The Torch festival celebrated simultaneously with Lantern. In ancient times, torches were used to chase away pests and insects praying for a great harvest. Now, they are used as a means to chase away ill omens and usher in good tidings. During this festival within a festival, the kids gather tree branches and firewood to make into makeshift torches which are lit by adults. They then hold these torches and entire communities gather to dance in thefields from dusk till dawn.

There is also a Vegetable Stealing Festival when a group of girls steal Chinese Cabbage from someone’s fields. It is however forbidden to steal from one’s own family and friends. Later, everyone feasts on the stolen cabbage and it is believed that whoever eats the most will be rewarded with a bride or groom and will be the first to marry. In this case, stealing actually comes with benefits and no jail-time!

Activities that are held during this festival include moon-gazing, lion dances and eating rice balls. The lion dance is a sight to behold as it involves intricately designed lions which have moveable eyes and mouths. Sometimes, the lion will open its mouth to demand food and red envelopes similar to the dragons, while other times, they will roll around and play with the crowds like oversized kittens. Either way, they’re nothing to be scared of and areloved by all.

There are variations of the Lantern festival wherever you may go in China and it is celebrated differently, but with the same pomp and joy and devout spirit by the locals. Similarly, there are variations of the lanterns created and released during this festival, such as palm-sized globe lanterns, the Kangming lantern which is the most famous variation which represents success,hope and happiness and is used to make wishes and the sky lanterns or tian deng (Chinese for ‘adding children’) which are gifted to newlyweds and couples without kids to pass on blessings. The small lanterns are gifted to expectant/pregnant women to wish safety and healthfor mothers and their children. On some regions people also fire up lanterns in order to guess the gender of future kids using the form of the ashes.

And if you thought that this festival was only about the lanterns, then you thought wrong. In the city of Fenyang, the lantern is replaced by swings and there is a saying something like- “Swing during the Lantern festival and there’ll be no aches or pains throughout the year.”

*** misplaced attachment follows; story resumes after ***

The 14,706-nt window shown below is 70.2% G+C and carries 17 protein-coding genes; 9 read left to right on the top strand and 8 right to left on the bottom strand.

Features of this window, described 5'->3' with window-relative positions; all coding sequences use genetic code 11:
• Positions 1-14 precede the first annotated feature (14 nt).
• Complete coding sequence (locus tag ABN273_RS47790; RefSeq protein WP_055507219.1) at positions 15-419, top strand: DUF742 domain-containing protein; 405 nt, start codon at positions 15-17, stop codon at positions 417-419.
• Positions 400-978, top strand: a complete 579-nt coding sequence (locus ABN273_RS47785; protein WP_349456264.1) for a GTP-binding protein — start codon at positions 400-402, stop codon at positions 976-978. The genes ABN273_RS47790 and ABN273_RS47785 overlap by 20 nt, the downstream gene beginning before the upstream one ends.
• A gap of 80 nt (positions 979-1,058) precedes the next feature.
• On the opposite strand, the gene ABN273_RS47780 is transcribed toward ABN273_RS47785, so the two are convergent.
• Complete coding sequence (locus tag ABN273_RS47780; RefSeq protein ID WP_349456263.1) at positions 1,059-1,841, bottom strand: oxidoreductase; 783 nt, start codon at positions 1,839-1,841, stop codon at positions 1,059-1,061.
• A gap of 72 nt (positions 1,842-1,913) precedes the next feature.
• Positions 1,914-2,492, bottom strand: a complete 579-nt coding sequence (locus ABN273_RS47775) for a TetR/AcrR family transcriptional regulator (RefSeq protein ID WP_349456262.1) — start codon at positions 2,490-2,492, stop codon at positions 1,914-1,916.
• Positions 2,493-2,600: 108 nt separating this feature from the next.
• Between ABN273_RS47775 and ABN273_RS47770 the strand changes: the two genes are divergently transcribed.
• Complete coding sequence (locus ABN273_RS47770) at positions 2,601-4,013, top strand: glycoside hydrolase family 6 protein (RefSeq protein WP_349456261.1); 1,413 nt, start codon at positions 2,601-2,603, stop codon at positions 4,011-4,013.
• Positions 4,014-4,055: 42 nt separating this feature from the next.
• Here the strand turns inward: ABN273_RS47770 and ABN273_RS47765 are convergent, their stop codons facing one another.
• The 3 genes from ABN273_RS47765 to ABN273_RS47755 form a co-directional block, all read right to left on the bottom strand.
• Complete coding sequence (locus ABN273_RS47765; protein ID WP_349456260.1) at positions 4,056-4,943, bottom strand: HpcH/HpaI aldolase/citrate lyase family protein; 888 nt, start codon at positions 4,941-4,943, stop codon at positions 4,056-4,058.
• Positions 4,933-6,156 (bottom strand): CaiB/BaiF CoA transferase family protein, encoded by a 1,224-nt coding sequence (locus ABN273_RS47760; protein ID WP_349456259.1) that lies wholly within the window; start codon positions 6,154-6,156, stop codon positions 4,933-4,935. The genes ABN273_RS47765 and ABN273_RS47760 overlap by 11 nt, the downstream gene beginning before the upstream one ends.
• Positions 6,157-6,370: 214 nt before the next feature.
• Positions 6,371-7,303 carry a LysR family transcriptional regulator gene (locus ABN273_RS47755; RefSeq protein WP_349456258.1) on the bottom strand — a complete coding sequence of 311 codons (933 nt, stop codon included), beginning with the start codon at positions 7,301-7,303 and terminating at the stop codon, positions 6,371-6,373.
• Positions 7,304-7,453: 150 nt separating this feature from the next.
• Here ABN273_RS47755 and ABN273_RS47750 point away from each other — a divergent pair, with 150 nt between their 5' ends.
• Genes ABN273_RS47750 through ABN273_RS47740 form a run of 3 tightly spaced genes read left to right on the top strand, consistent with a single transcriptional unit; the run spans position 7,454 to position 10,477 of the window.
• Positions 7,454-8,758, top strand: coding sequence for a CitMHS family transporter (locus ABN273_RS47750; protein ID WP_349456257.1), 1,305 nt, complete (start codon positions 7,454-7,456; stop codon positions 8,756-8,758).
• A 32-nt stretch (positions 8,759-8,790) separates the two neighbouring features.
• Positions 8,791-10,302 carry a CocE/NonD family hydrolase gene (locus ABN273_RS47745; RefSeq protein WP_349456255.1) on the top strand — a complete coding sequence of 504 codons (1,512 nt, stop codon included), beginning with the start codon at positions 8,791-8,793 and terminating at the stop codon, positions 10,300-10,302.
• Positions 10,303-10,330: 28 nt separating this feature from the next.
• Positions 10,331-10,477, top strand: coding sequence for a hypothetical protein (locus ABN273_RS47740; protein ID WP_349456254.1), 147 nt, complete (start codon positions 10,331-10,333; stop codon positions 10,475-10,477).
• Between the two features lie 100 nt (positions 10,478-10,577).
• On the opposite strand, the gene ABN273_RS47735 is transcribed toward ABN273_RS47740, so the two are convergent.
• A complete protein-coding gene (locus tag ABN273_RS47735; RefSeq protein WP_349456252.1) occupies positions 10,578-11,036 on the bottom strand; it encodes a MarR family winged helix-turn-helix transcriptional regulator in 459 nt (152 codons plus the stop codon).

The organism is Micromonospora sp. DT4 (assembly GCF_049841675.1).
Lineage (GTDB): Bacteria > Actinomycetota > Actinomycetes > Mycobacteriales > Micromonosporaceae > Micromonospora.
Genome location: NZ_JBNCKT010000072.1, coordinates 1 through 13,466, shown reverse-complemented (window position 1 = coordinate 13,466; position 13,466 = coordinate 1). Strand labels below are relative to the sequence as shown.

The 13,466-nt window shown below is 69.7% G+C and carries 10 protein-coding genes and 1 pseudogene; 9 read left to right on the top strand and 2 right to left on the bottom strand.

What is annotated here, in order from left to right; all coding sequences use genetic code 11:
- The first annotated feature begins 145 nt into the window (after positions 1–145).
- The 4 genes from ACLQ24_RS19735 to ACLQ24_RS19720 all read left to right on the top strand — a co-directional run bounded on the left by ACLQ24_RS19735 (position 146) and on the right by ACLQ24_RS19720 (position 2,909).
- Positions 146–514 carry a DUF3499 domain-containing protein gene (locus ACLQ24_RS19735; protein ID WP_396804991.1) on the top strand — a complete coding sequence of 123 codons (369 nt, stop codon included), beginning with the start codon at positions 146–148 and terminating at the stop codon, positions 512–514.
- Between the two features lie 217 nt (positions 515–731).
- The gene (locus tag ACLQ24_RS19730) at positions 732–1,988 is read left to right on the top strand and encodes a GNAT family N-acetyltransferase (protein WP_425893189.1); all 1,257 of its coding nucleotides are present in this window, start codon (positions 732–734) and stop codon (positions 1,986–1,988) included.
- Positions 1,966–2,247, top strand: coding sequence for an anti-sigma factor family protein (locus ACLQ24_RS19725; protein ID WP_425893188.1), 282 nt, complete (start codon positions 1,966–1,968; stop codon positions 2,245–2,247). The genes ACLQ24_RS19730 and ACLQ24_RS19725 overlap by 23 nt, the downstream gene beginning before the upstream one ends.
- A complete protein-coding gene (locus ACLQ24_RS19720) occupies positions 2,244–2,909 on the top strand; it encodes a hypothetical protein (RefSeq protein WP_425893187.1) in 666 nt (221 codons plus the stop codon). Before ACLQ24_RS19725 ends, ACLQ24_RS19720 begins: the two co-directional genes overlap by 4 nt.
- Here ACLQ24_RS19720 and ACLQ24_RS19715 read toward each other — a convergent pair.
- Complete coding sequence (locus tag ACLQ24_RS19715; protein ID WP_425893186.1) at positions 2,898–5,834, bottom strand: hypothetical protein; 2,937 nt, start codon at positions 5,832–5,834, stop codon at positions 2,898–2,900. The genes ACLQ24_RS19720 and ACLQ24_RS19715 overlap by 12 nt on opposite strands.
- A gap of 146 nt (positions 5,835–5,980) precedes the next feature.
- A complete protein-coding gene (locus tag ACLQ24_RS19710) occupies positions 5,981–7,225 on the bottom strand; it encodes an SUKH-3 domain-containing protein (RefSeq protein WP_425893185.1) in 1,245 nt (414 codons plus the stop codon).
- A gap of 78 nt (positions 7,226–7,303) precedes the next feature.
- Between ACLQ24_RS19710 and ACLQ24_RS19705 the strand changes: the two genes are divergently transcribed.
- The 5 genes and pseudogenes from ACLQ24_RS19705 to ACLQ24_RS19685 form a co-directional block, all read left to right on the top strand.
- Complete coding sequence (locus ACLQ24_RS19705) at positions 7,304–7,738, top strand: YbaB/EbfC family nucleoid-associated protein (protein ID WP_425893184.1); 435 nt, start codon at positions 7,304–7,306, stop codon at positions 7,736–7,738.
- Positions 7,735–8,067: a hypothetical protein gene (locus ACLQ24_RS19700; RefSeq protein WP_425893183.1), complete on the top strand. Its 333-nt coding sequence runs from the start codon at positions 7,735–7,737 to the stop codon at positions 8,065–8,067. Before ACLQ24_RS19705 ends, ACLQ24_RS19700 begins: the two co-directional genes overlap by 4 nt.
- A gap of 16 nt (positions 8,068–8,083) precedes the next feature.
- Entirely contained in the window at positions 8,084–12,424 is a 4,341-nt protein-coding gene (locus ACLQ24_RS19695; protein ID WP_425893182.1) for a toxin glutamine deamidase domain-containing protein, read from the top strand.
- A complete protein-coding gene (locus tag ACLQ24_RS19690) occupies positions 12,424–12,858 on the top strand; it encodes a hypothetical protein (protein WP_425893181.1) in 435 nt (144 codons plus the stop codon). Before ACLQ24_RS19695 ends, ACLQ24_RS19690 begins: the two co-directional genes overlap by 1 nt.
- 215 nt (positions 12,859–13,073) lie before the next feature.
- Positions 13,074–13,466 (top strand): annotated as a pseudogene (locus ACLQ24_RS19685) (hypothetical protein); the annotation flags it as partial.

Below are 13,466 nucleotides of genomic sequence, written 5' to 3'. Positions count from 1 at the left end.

In Hebei, there are Jing Xing La Hua performances involving folks holding fans and parasol-like props whiledancing to the beat of the drum and cymbals.

Mid-Autumn festival (September 13)

This festival is celebrated on the 15th day on the 8th month of the Lunar calendar, usually in the night of full moon between early September and early October of the Gregorian Calendar. It celebrates the fullness of the moon, which has been a deity that the Chinese have worshipped since the Shang Dynasty (1600-1046 B.C.). The Chineseemperor believed that worshippingand giving offerings to the moonwould bring plentiful harvest for the full year. By the Tang Dynasty (618-907 A.D), the officials had begun to hold big parties in honour of the moon, whereas the commoners would drink wine and gaze at the moon.

While Chinese New Year holds dishes like the soup ball in high reverence and each Chinese dish represents a symbol of some kind, similarly mooncakes have become synonymous with the mid-Autumn Festival. These cakes are made from egg-based pastry skin with a sweet dense filling. Traditional mooncake fillings include lotus seed paste, sweet red bean,nuts, walnuts, pumpkin seeds, sesame seeds, peanuts, almonds, egg yolk, jujube paste and a variety of other fillings that will get your mouth watering. Modern flavours like ice cream, fruit flavour and mochi mooncakes have also been introduced recently and have also caught on with the youth now. In Chinese culture, the roundness of the mooncakes symbolises prosperity and togetherness for the whole family. Mooncakes are gifted to friends and family to convey best wishes and to express love to ones’ family and friends.

The only left to do now, is to pack your bags and start your journey, in order to see these amazing events in person. But before you start your adventures in China, make sure to visit the German website from Backpackertrail. There you will find more information on what to expect during your trip!

List of other major festivals

February- Spring Festival

April- Qing Ming Jie

June- Dragon Boat Festival

August- Chinese Valentine’s Day, Spirit festival

October- Double Ninth Festival

December- Christmas Day.